This working group brings together a community of faculty members and graduate students at the University of Toronto who work on Islamic Studies across a variety of disciplines.
The word "self" forms an important part of postmodern scholarly discourse on literature, the body, religion, and space. Seemingly unambiguous, though, it is difficult to define. When juxtaposing the self and/or selfhood with Islam we encounter uncertainty with what the relationship is between the self and Islam. In the realm of law, who the self is can have important implications on one's expectation interests. The self as male, female, minor; as free or slave; as Muslim or non-Muslim; as kin or neighbour -- this typology of the legal self contributes to different and often divergent entitlements under the law. By contrast, in mystical traditions, reference to the self can signal the worldly desire against which the mystic-in-training must discipline him or herself to achieve a higher state of devotion to the divine.
For our monthly meetings, we will integrate paper presentations with reading and discussion of a text or set of texts. We will also hold a day-long workshop in March or April to culminate a year of exploring expressions, theories and constructions of the self as it is shaped by various aspects of Islamic theology, aesthetics, mysticism, and governance.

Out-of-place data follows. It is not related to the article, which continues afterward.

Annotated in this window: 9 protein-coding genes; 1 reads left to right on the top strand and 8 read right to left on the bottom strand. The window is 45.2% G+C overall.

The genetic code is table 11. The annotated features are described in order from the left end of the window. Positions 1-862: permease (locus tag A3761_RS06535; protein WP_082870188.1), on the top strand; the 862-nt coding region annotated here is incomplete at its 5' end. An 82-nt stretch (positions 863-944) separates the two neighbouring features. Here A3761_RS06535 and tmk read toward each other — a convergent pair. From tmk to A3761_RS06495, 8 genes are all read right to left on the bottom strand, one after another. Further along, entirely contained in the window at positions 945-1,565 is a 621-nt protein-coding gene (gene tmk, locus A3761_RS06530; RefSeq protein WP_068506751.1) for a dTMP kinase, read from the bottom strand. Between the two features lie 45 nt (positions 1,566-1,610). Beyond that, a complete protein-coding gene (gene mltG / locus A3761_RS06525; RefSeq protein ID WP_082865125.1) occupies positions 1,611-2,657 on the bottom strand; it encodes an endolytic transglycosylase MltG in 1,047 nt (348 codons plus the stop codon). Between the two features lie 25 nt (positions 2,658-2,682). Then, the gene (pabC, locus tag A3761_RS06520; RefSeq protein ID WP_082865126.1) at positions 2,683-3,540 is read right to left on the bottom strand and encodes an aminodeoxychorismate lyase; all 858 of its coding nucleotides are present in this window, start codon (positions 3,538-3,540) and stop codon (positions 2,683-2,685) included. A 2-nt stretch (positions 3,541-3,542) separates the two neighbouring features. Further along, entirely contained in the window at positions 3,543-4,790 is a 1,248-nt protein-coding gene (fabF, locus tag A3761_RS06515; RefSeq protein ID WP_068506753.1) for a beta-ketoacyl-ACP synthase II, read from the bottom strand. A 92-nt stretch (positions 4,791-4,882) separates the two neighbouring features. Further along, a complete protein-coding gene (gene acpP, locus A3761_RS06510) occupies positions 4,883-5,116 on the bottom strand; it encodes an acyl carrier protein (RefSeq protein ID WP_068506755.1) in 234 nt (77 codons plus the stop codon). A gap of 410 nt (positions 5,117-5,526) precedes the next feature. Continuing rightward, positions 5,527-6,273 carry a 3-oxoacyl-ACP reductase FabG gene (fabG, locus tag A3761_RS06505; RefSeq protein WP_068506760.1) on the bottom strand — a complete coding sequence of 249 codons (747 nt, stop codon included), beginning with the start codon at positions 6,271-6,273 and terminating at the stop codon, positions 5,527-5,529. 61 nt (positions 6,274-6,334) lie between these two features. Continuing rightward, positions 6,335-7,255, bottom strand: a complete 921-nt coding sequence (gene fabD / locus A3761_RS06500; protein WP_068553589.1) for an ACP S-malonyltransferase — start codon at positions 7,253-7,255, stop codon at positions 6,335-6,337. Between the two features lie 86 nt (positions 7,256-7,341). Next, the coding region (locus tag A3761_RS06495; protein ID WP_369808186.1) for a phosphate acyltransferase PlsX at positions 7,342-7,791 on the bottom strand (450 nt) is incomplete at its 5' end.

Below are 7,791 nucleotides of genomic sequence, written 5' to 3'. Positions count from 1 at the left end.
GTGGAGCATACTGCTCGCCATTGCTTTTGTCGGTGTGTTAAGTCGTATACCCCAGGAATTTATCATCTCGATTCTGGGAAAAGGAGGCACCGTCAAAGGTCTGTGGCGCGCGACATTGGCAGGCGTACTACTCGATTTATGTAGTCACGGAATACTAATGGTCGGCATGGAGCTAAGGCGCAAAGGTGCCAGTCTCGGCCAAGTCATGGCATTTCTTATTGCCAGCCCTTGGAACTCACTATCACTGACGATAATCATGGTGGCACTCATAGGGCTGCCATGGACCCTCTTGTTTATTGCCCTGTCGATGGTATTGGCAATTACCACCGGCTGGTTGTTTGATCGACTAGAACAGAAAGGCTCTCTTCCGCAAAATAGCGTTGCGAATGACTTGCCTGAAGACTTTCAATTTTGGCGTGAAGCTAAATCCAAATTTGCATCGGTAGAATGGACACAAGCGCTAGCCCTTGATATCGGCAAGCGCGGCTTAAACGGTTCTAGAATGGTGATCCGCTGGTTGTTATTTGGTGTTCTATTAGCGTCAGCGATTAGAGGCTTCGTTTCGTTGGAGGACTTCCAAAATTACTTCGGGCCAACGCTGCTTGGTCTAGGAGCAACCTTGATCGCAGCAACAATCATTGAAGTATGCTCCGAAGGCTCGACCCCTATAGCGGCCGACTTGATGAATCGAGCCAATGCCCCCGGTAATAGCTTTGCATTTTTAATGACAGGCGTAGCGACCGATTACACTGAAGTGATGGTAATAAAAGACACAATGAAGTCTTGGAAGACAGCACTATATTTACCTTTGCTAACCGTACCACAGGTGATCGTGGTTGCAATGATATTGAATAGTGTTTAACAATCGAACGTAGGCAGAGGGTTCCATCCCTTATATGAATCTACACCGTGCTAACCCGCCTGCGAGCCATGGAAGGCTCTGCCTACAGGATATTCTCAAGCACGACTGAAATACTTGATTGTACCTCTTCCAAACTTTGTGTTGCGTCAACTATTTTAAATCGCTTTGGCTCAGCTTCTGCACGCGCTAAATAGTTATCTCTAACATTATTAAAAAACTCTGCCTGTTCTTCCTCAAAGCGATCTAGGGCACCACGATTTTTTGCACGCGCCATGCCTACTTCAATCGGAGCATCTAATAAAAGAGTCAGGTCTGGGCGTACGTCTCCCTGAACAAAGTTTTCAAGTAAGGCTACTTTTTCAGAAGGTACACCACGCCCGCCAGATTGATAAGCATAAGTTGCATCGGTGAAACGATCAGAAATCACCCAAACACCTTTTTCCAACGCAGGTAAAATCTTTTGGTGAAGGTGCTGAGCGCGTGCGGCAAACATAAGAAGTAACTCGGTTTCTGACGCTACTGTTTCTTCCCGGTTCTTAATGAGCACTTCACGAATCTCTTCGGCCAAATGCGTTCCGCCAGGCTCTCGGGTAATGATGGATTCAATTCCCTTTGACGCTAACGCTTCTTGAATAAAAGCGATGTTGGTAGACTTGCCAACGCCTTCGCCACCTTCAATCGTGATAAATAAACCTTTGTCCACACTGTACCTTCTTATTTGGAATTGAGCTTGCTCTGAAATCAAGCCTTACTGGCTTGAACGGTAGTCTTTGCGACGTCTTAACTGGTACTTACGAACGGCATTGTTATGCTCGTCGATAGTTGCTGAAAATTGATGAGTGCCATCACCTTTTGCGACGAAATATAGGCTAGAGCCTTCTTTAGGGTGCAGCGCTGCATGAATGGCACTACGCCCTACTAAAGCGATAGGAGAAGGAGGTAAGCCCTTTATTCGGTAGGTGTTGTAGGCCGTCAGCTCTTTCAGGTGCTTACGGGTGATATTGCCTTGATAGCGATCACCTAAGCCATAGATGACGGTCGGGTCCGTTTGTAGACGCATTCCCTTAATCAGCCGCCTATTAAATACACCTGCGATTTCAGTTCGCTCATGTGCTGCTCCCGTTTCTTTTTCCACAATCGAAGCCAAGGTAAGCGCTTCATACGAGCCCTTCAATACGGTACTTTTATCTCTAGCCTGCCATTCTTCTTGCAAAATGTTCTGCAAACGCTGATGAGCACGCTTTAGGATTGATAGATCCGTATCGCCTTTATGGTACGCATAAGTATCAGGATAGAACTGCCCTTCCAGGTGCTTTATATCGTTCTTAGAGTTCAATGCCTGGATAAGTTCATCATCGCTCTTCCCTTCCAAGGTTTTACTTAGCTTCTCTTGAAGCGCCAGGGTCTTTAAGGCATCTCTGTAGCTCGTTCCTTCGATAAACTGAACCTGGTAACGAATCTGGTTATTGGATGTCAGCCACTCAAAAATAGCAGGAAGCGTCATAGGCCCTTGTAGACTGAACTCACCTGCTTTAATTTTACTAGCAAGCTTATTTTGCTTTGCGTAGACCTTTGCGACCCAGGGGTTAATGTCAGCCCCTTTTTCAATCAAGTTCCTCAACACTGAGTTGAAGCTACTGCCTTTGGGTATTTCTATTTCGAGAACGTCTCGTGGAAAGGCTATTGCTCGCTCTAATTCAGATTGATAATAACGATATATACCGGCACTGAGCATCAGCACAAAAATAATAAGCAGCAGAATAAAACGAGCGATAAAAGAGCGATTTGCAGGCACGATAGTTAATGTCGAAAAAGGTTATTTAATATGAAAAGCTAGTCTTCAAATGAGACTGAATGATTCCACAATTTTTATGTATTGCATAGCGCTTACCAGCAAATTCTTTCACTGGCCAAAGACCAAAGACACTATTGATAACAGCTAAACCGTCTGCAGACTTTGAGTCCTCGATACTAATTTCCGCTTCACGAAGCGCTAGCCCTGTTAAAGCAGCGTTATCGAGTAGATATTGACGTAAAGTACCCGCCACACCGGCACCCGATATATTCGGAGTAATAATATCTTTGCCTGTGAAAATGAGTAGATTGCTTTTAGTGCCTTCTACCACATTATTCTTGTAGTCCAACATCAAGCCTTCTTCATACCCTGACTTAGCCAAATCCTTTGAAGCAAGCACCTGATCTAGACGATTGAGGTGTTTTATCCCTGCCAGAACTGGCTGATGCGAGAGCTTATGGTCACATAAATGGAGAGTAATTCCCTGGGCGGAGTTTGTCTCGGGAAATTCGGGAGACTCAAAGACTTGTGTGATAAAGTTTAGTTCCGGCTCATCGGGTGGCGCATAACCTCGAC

Zulfikar Hijri, Anthropology, York University Tod Lawson, Near & Middle Eastern Civilizations Sarfor Niyozov, Ontario Institute for Studies in Education Maria Subtelny, Near and Middle Eastern Civilizations Mahdi Tourage, Religious Studies, University of Western Ontario Shafique Virani, Religion; UTM Historical Studies
Omar Ebaidat, Religion Jairan Gahan, Religion Usman Hamid, Near and Middle Eastern Civilizations Syed Adnan Hussain, Religion Roshan Jahangeer, Political Science, York University Mourad Laabdi, Religion Faisal Malik, Near and Middle Eastern Civilizations Nermeen Mouftah, Near & Middle Eastern Civilizations Jessica Radin, Religion